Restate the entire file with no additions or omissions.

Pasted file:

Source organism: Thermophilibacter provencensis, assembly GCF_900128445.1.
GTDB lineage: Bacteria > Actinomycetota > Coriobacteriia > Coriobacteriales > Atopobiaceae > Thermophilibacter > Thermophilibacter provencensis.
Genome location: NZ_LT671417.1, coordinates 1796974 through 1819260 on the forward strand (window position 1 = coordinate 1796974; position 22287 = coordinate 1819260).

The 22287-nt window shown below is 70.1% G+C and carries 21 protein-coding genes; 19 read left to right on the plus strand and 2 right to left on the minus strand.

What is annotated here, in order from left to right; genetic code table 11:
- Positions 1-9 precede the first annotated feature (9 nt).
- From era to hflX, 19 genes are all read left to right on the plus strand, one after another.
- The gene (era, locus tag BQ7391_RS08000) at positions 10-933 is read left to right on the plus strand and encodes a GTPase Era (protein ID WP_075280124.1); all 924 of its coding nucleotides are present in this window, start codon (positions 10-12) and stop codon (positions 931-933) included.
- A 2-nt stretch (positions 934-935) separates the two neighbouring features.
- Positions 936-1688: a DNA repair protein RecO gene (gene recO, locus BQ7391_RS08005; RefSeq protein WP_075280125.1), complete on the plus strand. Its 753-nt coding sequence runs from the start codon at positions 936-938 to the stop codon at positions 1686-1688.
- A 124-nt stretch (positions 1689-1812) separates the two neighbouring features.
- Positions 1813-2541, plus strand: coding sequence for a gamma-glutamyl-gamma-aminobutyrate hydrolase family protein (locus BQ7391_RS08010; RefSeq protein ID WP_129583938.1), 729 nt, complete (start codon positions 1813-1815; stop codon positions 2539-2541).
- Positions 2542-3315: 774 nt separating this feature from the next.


Source organism: Thermophilibacter provencensis, assembly GCF_900128445.1.
GTDB lineage: Bacteria > Actinomycetota > Coriobacteriia > Coriobacteriales > Atopobiaceae > Thermophilibacter > Thermophilibacter provencensis.
Genome location: NZ_LT671417.1, coordinates 1796974 through 1819260 on the forward strand (window position 1 = coordinate 1796974; position 22287 = coordinate 1819260).

The 22287-nt window shown below is 70.1% G+C and carries 21 protein-coding genes; 19 read left to right on the plus strand and 2 right to left on the minus strand.

What is annotated here, in order from left to right; genetic code table 11:
- Positions 1-9 precede the first annotated feature (9 nt).
- From era to hflX, 19 genes are all read left to right on the plus strand, one after another.
- The gene (era, locus tag BQ7391_RS08000) at positions 10-933 is read left to right on the plus strand and encodes a GTPase Era (protein ID WP_075280124.1); all 924 of its coding nucleotides are present in this window, start codon (positions 10-12) and stop codon (positions 931-933) included.
- A 2-nt stretch (positions 934-935) separates the two neighbouring features.
- Positions 936-1688: a DNA repair protein RecO gene (gene recO, locus BQ7391_RS08005; RefSeq protein WP_075280125.1), complete on the plus strand. Its 753-nt coding sequence runs from the start codon at positions 936-938 to the stop codon at positions 1686-1688.
- A 124-nt stretch (positions 1689-1812) separates the two neighbouring features.
- Positions 1813-2541, plus strand: coding sequence for a gamma-glutamyl-gamma-aminobutyrate hydrolase family protein (locus BQ7391_RS08010; RefSeq protein ID WP_129583938.1), 729 nt, complete (start codon positions 1813-1815; stop codon positions 2539-2541).
- Positions 2542-3315: 774 nt separating this feature from the next.